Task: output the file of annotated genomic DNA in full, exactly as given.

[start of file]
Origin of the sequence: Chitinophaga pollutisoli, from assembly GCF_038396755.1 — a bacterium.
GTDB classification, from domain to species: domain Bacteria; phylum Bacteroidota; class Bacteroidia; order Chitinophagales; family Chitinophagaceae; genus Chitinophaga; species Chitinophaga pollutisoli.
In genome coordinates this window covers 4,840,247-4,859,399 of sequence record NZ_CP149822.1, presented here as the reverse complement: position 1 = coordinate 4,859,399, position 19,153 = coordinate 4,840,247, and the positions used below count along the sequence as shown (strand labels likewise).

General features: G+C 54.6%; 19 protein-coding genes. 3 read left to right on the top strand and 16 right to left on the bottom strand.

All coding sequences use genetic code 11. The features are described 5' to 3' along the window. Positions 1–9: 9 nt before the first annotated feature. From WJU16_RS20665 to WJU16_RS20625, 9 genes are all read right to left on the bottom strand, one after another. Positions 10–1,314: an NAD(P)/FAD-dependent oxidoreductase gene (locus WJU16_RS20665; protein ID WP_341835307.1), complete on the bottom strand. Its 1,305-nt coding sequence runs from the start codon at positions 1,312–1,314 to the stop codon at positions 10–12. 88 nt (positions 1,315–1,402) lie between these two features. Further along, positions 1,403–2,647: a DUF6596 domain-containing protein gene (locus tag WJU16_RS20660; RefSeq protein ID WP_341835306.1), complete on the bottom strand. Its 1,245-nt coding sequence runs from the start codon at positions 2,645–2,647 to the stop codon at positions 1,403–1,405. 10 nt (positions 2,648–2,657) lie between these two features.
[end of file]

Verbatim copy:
Origin of the sequence: Chitinophaga pollutisoli, from assembly GCF_038396755.1 — a bacterium.
GTDB classification, from domain to species: domain Bacteria; phylum Bacteroidota; class Bacteroidia; order Chitinophagales; family Chitinophagaceae; genus Chitinophaga; species Chitinophaga pollutisoli.
In genome coordinates this window covers 4,840,247-4,859,399 of sequence record NZ_CP149822.1, presented here as the reverse complement: position 1 = coordinate 4,859,399, position 19,153 = coordinate 4,840,247, and the positions used below count along the sequence as shown (strand labels likewise).

General features: G+C 54.6%; 19 protein-coding genes. 3 read left to right on the top strand and 16 right to left on the bottom strand.

All coding sequences use genetic code 11. The features are described 5' to 3' along the window. Positions 1–9: 9 nt before the first annotated feature. From WJU16_RS20665 to WJU16_RS20625, 9 genes are all read right to left on the bottom strand, one after another. Positions 10–1,314: an NAD(P)/FAD-dependent oxidoreductase gene (locus WJU16_RS20665; protein ID WP_341835307.1), complete on the bottom strand. Its 1,305-nt coding sequence runs from the start codon at positions 1,312–1,314 to the stop codon at positions 10–12. 88 nt (positions 1,315–1,402) lie between these two features. Further along, positions 1,403–2,647: a DUF6596 domain-containing protein gene (locus tag WJU16_RS20660; RefSeq protein ID WP_341835306.1), complete on the bottom strand. Its 1,245-nt coding sequence runs from the start codon at positions 2,645–2,647 to the stop codon at positions 1,403–1,405. 10 nt (positions 2,648–2,657) lie between these two features.